Q4. What proportion of students choose to continue each of the sciences (physics, chemistry and biology) and maths at A level?

Note that this figure may be harder to get hold of in schools which have no post-16 provision, because they would have to get the data from the post-16 institutions which they feed into.

Why this is important

  • A level is the gateway to university study, and there is evidence26 that people with STEM (science, technology, engineering and maths) graduate degrees are better paid.
  • It is predicted that the percentage of jobs related to STEM will continue to increase, leading to better employment prospects for those with STEM skills.
  • Research suggests that students are more likely to choose an A level subject if they:
    • experience high quality teaching that inspires interest and enjoyment at previous Key Stages
    • attain good exam results at previous Key Stages and consider themselves ‘good’ at the subject
    • see the relevance of the subject to their future plans/career


Below are the figures for entries to biology, chemitry and physics as percentages of all A level entries in the UK in 2016. Note that these levels are not necessarily ideal – if your school at or above thse benchmarks, it may still wish to increase the number of students taking science and maths A levels.

A level

In terms of the percentage of overall entries in the UK in 2016:

  • 7.5% were in biology
  • 6.2% were in chemistry
  • 11.1% were in maths
  • 4.2% were in physics

More detailed information on national entry rates and attainment are available from the Joint Council for Qualifications.

You can also use the government’s Compare school performance website to compare your school against others on a variety of indicators including progress scores, average results and grades.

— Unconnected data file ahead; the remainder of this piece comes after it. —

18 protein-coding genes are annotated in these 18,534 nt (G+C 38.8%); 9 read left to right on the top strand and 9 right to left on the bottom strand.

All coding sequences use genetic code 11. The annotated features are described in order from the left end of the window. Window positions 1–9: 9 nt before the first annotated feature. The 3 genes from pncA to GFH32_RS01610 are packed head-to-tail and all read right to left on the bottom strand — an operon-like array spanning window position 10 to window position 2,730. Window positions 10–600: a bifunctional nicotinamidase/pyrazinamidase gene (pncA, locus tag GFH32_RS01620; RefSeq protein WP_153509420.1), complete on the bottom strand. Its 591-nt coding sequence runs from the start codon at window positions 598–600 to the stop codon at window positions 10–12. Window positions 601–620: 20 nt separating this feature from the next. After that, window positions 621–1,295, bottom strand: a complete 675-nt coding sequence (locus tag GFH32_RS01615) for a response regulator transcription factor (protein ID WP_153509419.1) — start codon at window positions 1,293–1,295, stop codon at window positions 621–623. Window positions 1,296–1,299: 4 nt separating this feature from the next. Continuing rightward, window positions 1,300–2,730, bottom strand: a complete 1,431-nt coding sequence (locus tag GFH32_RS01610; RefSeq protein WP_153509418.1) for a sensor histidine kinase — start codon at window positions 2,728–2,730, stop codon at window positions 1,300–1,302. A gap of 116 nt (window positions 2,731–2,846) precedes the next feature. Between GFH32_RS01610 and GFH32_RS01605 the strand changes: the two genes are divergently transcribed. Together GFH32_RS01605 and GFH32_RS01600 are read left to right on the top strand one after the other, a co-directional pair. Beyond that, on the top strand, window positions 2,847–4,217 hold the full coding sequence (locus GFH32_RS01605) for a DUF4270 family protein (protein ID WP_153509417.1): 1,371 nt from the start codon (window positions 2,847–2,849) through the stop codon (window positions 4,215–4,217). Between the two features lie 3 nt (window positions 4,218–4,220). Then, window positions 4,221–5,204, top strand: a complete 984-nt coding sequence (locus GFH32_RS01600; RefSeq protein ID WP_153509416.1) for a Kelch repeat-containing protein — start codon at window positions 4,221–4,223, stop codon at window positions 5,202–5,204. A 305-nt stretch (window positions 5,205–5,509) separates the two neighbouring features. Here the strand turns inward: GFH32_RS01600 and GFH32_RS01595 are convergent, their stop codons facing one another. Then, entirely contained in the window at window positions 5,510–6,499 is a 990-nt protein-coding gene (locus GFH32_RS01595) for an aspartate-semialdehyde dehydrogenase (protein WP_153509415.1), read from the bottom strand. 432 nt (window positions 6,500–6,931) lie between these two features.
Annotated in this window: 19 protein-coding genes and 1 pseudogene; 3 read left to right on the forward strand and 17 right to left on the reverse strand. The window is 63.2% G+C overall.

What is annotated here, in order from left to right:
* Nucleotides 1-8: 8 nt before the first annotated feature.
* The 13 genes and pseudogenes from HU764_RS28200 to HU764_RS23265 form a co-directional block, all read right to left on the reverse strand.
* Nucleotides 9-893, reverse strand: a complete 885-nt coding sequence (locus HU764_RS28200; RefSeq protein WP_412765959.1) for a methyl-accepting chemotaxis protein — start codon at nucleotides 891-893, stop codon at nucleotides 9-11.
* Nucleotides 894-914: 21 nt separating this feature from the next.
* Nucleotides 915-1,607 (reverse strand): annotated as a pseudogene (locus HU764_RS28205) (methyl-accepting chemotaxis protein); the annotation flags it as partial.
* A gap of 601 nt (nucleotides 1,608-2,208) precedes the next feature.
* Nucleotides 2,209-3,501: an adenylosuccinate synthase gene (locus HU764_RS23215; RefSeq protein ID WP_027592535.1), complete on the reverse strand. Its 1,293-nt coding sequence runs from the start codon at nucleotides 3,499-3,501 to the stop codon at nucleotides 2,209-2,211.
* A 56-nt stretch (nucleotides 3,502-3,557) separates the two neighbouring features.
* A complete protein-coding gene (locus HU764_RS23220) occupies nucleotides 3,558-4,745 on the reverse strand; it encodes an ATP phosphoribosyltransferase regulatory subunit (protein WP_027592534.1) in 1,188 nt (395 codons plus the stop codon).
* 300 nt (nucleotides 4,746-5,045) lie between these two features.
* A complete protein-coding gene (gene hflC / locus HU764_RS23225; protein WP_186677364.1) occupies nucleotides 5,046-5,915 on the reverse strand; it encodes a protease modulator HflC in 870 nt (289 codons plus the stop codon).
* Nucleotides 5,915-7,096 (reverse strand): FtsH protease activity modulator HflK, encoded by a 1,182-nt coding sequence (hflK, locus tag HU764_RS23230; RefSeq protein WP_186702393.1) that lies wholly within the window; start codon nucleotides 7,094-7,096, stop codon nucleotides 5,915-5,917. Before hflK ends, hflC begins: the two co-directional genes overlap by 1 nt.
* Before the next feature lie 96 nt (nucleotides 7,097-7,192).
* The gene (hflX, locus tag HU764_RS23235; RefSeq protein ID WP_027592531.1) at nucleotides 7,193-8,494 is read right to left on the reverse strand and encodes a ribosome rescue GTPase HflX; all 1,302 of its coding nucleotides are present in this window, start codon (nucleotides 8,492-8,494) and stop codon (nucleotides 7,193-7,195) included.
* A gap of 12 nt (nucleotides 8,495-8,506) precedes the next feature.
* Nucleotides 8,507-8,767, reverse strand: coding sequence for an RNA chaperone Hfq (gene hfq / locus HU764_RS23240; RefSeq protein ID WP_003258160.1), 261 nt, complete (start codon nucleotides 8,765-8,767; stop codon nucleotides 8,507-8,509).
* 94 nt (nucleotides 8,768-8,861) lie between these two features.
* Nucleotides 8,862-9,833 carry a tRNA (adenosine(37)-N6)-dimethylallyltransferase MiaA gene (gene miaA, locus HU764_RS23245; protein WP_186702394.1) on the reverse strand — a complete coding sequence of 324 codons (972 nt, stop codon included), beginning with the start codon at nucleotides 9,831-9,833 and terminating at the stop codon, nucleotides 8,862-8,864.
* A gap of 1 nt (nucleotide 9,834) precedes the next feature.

Ideas for improvement

A level choice can function as an indicator of inspirational and effective teaching. It is quite common for schools to do much better in one science than another on this measure, and this can be revealing about the relative strengths of the science department. Governors should keep this mind when considering the following ideas for improvement.

If you think that not enough students in your school are choosing science A levels, you could ask school leaders to report on some of the questions below:

  • Do our teachers have up-to-date subject knowledge and teaching skills?
  • Are we doing enough interesting hands-on practical work?
  • Could students become more motivated to learn about science and maths if they engaged with them more informally, outside of science lessons, for example in extracurricular trips or other enrichment activities?
  • Are we placing science and maths in the context of careers and the world around us?
  • Does the school convey to students the value of STEM subjects in opening doors to future courses of study and future careers?

Other questions in Choices

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